Is a small business loan a variable or fixed rate? Rate offers differ by creditor. Both have their pros and cons. Variable rates depend on market forces.
As they say, to make money, you have to spend money. And anyone running a small business that keeps a tight cash flow knows that very well. Operational expenses can easily become very overwhelming. Hence, small business loans are part and parcel of an entrepreneur’s life.
One of the deciding factors in availing of a small business loan is the interest rates. So your next concern would be, is a small business loan fixed or variable? The answer is here in this article, plus a whole lot more, which hopefully can help you decide between a fixed interest rate loan and a variable rate loan.
Here are some terms you will encounter.
It is the cost of borrowing money or a loan, usually represented by a certain percentage of the loan amount.
Small business loan
It is a type of small business financing used for a particular purpose such as equipment purchase, additional credit line, factoring invoices, among others.
Interest is computed on the outstanding balance from the loan principal plus its accrued interest.
A base rate is the minimum interest rate charge is set by the bank or financial institution. Sometimes, the government pegs it at a reduced rate to stimulate growth.
Also referred to as prime lending rate, the prime rate is interest granted by major banks for their most creditworthy borrowers.
The lender could be a person, a group, or a company that is the source of funds for the loan.
It is a type of business loan, a portion of which is guaranteed by the US Small Business Administration (SBA).
What are fixed-rate loans?
Fixed-rate loans are loans whose repayment is computed based on a single rate throughout their duration. Regardless of market upheavals, the fixed interest rates charged to the loan will not change.
Pros and cons of fixed-rate loans
Pros: Your monthly repayment amount will remain the same so that you can set a definite budget during your loan term. At the same time, your repayment terms will not be affected by sudden spikes in market rates, allowing you to protect your business.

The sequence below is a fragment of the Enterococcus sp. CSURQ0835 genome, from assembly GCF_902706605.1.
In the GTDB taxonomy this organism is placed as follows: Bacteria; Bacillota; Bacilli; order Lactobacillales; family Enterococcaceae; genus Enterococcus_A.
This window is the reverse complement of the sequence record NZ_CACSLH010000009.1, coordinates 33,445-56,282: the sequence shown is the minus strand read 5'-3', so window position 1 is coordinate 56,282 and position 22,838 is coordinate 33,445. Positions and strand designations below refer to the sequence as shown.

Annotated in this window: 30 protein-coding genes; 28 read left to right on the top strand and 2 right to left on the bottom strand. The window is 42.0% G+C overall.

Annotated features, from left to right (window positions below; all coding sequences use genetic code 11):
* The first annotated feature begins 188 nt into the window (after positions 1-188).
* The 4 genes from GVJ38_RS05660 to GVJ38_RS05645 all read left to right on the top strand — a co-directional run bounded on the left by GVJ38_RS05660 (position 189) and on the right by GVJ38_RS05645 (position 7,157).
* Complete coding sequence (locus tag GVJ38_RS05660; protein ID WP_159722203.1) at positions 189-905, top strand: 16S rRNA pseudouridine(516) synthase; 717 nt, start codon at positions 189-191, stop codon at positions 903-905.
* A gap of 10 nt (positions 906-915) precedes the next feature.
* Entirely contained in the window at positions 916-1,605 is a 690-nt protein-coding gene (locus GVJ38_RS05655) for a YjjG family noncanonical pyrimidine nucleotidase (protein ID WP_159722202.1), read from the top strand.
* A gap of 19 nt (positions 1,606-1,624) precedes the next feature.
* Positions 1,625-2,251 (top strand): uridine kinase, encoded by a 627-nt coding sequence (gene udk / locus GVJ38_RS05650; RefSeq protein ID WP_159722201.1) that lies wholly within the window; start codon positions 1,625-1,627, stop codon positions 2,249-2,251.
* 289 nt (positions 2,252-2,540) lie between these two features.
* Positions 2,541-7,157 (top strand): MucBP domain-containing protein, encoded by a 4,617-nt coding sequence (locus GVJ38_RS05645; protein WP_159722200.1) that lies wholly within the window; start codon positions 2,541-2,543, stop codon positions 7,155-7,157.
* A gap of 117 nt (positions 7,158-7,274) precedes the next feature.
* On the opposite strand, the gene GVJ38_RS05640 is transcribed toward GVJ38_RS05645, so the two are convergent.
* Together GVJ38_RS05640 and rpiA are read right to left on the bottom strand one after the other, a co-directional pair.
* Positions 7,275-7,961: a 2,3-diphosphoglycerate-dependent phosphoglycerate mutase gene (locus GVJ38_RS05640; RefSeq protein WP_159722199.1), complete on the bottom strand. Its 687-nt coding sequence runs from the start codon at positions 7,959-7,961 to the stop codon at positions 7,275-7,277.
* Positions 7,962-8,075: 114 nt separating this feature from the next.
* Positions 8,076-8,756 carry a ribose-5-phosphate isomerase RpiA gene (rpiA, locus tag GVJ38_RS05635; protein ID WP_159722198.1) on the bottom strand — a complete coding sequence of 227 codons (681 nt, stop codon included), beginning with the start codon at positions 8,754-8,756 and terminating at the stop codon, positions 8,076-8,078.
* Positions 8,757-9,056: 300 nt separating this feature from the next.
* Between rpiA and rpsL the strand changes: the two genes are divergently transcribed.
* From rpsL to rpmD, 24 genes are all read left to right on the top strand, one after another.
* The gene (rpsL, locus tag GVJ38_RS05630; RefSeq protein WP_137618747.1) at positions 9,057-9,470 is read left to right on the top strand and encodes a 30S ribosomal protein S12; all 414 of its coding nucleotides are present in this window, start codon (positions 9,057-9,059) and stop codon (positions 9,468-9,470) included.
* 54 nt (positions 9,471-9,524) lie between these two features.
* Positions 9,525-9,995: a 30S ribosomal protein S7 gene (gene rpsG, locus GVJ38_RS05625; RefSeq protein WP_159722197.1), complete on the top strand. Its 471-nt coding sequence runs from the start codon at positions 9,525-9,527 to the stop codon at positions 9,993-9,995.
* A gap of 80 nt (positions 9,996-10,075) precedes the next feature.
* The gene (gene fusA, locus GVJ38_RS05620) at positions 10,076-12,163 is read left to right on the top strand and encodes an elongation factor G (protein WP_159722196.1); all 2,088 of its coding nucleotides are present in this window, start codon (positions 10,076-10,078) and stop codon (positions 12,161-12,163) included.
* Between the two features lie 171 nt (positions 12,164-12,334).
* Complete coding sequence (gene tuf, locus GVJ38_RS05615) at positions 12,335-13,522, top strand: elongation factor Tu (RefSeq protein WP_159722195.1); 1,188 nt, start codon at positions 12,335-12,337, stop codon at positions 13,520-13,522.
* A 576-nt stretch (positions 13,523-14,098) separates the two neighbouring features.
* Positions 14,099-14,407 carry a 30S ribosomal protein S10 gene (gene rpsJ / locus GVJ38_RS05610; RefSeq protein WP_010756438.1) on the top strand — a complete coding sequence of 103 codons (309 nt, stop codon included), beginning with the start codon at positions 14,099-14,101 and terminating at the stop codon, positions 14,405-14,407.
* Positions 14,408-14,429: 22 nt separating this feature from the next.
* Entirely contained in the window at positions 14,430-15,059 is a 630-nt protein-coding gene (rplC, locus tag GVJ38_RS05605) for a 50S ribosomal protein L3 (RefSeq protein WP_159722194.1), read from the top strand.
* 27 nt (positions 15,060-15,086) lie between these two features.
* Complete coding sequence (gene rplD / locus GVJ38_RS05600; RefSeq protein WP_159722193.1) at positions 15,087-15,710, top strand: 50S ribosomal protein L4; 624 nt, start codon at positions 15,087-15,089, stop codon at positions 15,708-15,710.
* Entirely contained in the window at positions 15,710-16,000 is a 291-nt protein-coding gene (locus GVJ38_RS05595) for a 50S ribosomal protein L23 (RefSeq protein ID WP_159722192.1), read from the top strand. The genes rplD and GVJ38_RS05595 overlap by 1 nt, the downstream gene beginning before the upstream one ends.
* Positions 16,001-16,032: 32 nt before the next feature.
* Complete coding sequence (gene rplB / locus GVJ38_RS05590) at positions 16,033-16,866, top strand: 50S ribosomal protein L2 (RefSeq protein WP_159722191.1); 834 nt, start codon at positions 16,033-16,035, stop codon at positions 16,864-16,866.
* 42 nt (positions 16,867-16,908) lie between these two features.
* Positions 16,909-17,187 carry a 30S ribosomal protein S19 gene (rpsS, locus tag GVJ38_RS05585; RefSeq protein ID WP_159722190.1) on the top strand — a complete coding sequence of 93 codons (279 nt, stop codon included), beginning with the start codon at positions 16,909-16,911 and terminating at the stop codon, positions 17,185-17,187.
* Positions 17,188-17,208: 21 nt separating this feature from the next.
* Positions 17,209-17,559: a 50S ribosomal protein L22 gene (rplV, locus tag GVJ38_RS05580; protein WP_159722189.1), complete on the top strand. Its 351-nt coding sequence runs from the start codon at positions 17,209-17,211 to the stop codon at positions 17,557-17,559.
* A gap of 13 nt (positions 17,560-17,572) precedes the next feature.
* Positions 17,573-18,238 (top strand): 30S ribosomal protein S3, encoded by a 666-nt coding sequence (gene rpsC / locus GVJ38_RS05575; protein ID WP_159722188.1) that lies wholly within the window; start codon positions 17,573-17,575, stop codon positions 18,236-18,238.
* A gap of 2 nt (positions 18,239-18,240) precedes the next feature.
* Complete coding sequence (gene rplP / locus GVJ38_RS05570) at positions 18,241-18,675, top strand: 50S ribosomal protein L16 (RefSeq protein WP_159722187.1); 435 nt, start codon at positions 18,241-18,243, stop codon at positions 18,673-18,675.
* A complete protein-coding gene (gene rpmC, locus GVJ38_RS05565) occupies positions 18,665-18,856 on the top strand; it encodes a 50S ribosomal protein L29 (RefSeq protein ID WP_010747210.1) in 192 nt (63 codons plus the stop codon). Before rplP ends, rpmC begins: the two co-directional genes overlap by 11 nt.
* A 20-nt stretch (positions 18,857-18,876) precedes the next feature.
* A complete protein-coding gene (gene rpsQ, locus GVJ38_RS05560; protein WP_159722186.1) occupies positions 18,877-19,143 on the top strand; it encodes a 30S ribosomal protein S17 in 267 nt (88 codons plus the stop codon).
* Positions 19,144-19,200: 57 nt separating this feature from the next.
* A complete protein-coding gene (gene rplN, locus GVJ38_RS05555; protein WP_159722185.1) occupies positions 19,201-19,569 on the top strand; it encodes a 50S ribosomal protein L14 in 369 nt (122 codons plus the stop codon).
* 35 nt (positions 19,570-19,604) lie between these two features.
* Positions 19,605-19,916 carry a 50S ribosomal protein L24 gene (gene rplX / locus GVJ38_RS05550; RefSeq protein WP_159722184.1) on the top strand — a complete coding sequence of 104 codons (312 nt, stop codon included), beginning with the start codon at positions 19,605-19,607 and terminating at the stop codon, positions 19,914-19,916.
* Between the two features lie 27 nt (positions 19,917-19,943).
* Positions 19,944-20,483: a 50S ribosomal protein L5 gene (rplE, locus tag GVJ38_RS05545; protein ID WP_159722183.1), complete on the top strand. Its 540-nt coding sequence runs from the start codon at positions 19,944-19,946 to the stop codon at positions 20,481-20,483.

Cons: When base rates go down, you don’t benefit from it as your rate is fixed. Also, comparatively speaking, fixed rates are usually quoted higher than variable rates. For example, your fixed rate is 11%, while the variable rate is 9%.
What are variable rate loans?
Variable-rate loans mean their interest rate can change anytime during the repayment period. The behavior of financial markets that causes this change is tied to the prime rate, which the Federal Reserve determines. Hence your interest could go up or down. Essentially, borrowing money with a variable rate is like investing in the stock market; only you would want the rates below, or else you will pay more for your loan. The rate can also stay the same given an economic growth at a reasonable pace and manageable inflation.
Pros and cons of variable rate loans
Pros: The borrower has the opportunity to less monthly repayments than he is used to when the base rate goes down. Hence, if your current interest rate is 8 percent and there is a reduction of 0.5%, it becomes 7.5%. And depending on the market where your loan continued to enjoy the lower interest rates, it can significantly reduce your overall cost for the entire loan duration.
Cons: The uncertainty of the market may bring about higher interest rates such that the borrower ends up having a higher monthly payment, which can throw off their budget.
Is a small business loan a variable or fixed rate?
Whether fixed or variable, interest rates stay within a range of values across banks, lenders, credit unions, and financial institutions. Generally, though, you should not only ask for the interest rate but also the APR as this percentage will give an estimate of your total cost.
As of this writing, term loans range from 4% to 6%. The line of credit is between 5% to 10%, and SBA microloans charge anywhere between 5% and 8% APR.
For other types of small business loans like merchant cash advances, banks prefer to quote them in factor rates over APRs. A factor rate is used to compute the total small business’s monthly payments by multiplying it to the cash advance amount.
What fees are involved aside from interest rates?
The borrower shoulders other fees which comprise the APR when securing a small business loan. An initiation fee will cover the administrative cost of processing your loan application. An underwriting fee is paid to the underwriters responsible for reviewing your documents. Closing fees apply to real estate appraisal, packaging, or the valuation of your business. Aside from that, there’s a guarantee fee for SBA loans that the borrower shoulders to defray the SBA program cost. Incidental fees would include late payment and prepayment charges.
What else should you ask your lender when applying for a small business loan?
Given that your loan request is granted, it is worthwhile to ask the following questions to your lender aside from interest rates.
- Are there incentives if I pay earlier than my due date or if I pay several months’ worth of repayments in advance?
- How soon do I begin with the monthly repayments? What payment channels do you accept?
- What type of business loan do you recommend for my business needs?
- What is the lowest interest rate you can offer me? APR? What fees comprise this APR?
- Can I change my monthly due date at any point in the loan term?
- Can I talk to some of your previous borrowers?
Is a small business loan fixed or variable? You now know the answers to this question. When choosing between the two rate plans, remember to consider your cash flow, preference, loan term, risk tolerance, and business goals.